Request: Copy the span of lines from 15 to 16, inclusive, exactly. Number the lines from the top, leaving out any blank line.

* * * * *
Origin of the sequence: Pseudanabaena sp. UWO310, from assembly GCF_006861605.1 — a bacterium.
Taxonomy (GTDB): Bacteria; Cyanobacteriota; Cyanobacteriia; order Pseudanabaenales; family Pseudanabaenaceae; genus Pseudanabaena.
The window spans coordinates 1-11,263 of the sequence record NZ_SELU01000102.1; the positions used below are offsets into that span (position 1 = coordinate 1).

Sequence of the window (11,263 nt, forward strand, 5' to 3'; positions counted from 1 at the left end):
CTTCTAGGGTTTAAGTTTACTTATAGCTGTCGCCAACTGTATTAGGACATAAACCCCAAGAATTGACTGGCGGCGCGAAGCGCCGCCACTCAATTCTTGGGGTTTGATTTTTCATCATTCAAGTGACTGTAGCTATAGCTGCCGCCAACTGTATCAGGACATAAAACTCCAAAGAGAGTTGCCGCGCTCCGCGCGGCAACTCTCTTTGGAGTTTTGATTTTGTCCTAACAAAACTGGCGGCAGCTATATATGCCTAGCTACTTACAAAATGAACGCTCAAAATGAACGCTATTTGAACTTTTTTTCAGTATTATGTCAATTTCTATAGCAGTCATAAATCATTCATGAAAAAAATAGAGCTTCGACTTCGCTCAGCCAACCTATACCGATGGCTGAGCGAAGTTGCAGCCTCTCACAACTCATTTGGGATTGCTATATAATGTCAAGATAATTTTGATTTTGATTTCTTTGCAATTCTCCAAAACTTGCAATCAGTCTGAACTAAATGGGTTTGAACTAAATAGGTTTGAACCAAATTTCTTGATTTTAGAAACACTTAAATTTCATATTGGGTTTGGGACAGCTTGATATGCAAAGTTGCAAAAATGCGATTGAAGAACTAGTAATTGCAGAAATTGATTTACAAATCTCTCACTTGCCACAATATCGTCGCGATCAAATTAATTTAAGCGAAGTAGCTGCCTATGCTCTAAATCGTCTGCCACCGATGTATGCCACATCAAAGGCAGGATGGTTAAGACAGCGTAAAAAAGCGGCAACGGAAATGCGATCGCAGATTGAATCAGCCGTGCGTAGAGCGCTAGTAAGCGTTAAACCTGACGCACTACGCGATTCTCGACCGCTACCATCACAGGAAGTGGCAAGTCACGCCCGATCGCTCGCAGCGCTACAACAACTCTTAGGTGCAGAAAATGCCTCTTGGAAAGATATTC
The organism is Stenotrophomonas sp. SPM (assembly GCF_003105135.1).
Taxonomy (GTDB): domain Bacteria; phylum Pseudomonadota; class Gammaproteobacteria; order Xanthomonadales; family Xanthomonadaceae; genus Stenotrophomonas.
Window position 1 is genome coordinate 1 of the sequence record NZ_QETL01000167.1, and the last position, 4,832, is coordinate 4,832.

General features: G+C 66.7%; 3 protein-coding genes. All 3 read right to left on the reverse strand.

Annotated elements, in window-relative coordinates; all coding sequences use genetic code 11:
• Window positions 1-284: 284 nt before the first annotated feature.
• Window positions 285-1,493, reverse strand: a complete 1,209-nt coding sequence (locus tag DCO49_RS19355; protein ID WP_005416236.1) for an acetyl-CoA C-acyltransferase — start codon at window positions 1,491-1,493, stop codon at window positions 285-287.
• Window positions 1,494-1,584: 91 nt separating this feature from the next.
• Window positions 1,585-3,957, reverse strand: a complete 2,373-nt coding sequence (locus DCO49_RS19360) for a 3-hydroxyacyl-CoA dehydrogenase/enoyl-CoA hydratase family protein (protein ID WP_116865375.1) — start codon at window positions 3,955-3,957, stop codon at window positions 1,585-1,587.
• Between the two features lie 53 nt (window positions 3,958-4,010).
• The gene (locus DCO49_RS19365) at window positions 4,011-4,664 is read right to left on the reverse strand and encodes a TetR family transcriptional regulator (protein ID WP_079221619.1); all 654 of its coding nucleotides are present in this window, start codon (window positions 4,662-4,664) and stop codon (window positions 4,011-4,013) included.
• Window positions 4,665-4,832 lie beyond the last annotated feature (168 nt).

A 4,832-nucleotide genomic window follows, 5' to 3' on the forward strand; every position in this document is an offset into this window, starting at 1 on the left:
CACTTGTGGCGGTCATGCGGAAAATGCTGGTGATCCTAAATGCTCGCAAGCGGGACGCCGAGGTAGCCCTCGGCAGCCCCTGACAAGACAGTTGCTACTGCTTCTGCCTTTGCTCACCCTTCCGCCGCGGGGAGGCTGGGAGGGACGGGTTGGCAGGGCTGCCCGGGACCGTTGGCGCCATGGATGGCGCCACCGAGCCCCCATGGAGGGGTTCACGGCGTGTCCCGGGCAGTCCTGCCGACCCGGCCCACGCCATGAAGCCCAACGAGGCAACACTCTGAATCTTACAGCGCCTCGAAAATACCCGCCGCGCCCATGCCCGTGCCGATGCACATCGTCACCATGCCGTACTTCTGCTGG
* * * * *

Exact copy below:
• Between the two features lie 53 nt (window positions 3,958-4,010).
• The gene (locus DCO49_RS19365) at window positions 4,011-4,664 is read right to left on the reverse strand and encodes a TetR family transcriptional regulator (protein ID WP_079221619.1); all 654 of its coding nucleotides are present in this window, start codon (window positions 4,662-4,664) and stop codon (window positions 4,011-4,013) included.